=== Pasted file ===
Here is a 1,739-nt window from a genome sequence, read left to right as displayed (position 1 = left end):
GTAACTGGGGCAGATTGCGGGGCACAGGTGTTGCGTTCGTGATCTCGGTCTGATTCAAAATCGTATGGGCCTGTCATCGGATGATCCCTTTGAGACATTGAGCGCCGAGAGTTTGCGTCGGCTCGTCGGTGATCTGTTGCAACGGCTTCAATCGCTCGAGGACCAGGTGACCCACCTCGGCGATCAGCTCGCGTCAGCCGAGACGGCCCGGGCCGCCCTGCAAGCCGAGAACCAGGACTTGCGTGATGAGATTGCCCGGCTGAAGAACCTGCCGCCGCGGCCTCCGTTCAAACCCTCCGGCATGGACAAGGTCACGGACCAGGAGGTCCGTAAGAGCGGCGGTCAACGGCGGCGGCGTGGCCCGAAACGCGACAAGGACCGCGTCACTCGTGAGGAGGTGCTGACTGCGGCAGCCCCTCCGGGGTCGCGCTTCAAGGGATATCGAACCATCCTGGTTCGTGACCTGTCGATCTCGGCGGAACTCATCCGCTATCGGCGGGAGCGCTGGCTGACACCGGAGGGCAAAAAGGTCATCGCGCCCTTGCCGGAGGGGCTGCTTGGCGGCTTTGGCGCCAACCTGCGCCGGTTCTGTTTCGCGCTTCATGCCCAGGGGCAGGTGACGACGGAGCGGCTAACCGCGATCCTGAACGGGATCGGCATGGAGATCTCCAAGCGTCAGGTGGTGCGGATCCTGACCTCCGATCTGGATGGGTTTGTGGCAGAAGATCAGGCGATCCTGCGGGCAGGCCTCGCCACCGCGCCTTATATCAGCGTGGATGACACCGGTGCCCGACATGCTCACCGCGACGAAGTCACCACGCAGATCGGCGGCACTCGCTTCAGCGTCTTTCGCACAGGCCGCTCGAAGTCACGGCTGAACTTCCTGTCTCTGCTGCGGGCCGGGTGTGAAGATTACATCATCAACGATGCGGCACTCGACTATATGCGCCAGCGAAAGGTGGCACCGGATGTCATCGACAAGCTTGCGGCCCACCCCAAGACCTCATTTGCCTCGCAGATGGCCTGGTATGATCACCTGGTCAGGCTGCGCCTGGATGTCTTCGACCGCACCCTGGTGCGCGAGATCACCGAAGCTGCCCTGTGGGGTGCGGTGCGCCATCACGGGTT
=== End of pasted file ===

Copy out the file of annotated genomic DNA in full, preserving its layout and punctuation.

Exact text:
Here is a 1,739-nt window from a genome sequence, read left to right as displayed (position 1 = left end):
GTAACTGGGGCAGATTGCGGGGCACAGGTGTTGCGTTCGTGATCTCGGTCTGATTCAAAATCGTATGGGCCTGTCATCGGATGATCCCTTTGAGACATTGAGCGCCGAGAGTTTGCGTCGGCTCGTCGGTGATCTGTTGCAACGGCTTCAATCGCTCGAGGACCAGGTGACCCACCTCGGCGATCAGCTCGCGTCAGCCGAGACGGCCCGGGCCGCCCTGCAAGCCGAGAACCAGGACTTGCGTGATGAGATTGCCCGGCTGAAGAACCTGCCGCCGCGGCCTCCGTTCAAACCCTCCGGCATGGACAAGGTCACGGACCAGGAGGTCCGTAAGAGCGGCGGTCAACGGCGGCGGCGTGGCCCGAAACGCGACAAGGACCGCGTCACTCGTGAGGAGGTGCTGACTGCGGCAGCCCCTCCGGGGTCGCGCTTCAAGGGATATCGAACCATCCTGGTTCGTGACCTGTCGATCTCGGCGGAACTCATCCGCTATCGGCGGGAGCGCTGGCTGACACCGGAGGGCAAAAAGGTCATCGCGCCCTTGCCGGAGGGGCTGCTTGGCGGCTTTGGCGCCAACCTGCGCCGGTTCTGTTTCGCGCTTCATGCCCAGGGGCAGGTGACGACGGAGCGGCTAACCGCGATCCTGAACGGGATCGGCATGGAGATCTCCAAGCGTCAGGTGGTGCGGATCCTGACCTCCGATCTGGATGGGTTTGTGGCAGAAGATCAGGCGATCCTGCGGGCAGGCCTCGCCACCGCGCCTTATATCAGCGTGGATGACACCGGTGCCCGACATGCTCACCGCGACGAAGTCACCACGCAGATCGGCGGCACTCGCTTCAGCGTCTTTCGCACAGGCCGCTCGAAGTCACGGCTGAACTTCCTGTCTCTGCTGCGGGCCGGGTGTGAAGATTACATCATCAACGATGCGGCACTCGACTATATGCGCCAGCGAAAGGTGGCACCGGATGTCATCGACAAGCTTGCGGCCCACCCCAAGACCTCATTTGCCTCGCAGATGGCCTGGTATGATCACCTGGTCAGGCTGCGCCTGGATGTCTTCGACCGCACCCTGGTGCGCGAGATCACCGAAGCTGCCCTGTGGGGTGCGGTGCGCCATCACGGGTT